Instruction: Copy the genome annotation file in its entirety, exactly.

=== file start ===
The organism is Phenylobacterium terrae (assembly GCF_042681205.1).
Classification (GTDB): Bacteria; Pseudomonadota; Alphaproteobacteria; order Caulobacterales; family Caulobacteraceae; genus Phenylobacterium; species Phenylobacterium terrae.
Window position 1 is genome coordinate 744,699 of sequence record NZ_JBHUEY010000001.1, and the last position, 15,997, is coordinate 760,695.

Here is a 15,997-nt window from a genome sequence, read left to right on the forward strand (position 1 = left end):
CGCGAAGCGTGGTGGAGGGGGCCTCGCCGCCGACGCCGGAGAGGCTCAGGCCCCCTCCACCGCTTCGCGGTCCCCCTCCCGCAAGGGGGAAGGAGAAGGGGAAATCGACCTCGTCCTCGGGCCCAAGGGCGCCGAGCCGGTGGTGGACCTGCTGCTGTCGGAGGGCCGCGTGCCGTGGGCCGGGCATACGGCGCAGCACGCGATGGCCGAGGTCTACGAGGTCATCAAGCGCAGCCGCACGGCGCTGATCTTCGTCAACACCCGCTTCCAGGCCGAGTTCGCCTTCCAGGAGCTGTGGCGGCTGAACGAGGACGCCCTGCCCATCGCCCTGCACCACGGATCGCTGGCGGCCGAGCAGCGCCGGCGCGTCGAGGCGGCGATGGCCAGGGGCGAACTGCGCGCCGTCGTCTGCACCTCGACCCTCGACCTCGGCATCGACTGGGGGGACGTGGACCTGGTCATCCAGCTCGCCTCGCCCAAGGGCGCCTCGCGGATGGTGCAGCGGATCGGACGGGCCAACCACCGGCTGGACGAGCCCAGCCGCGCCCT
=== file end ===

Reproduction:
The organism is Phenylobacterium terrae (assembly GCF_042681205.1).
Classification (GTDB): Bacteria; Pseudomonadota; Alphaproteobacteria; order Caulobacterales; family Caulobacteraceae; genus Phenylobacterium; species Phenylobacterium terrae.
Window position 1 is genome coordinate 744,699 of sequence record NZ_JBHUEY010000001.1, and the last position, 15,997, is coordinate 760,695.

Here is a 15,997-nt window from a genome sequence, read left to right on the forward strand (position 1 = left end):
CGCGAAGCGTGGTGGAGGGGGCCTCGCCGCCGACGCCGGAGAGGCTCAGGCCCCCTCCACCGCTTCGCGGTCCCCCTCCCGCAAGGGGGAAGGAGAAGGGGAAATCGACCTCGTCCTCGGGCCCAAGGGCGCCGAGCCGGTGGTGGACCTGCTGCTGTCGGAGGGCCGCGTGCCGTGGGCCGGGCATACGGCGCAGCACGCGATGGCCGAGGTCTACGAGGTCATCAAGCGCAGCCGCACGGCGCTGATCTTCGTCAACACCCGCTTCCAGGCCGAGTTCGCCTTCCAGGAGCTGTGGCGGCTGAACGAGGACGCCCTGCCCATCGCCCTGCACCACGGATCGCTGGCGGCCGAGCAGCGCCGGCGCGTCGAGGCGGCGATGGCCAGGGGCGAACTGCGCGCCGTCGTCTGCACCTCGACCCTCGACCTCGGCATCGACTGGGGGGACGTGGACCTGGTCATCCAGCTCGCCTCGCCCAAGGGCGCCTCGCGGATGGTGCAGCGGATCGGACGGGCCAACCACCGGCTGGACGAGCCCAGCCGCGCCCT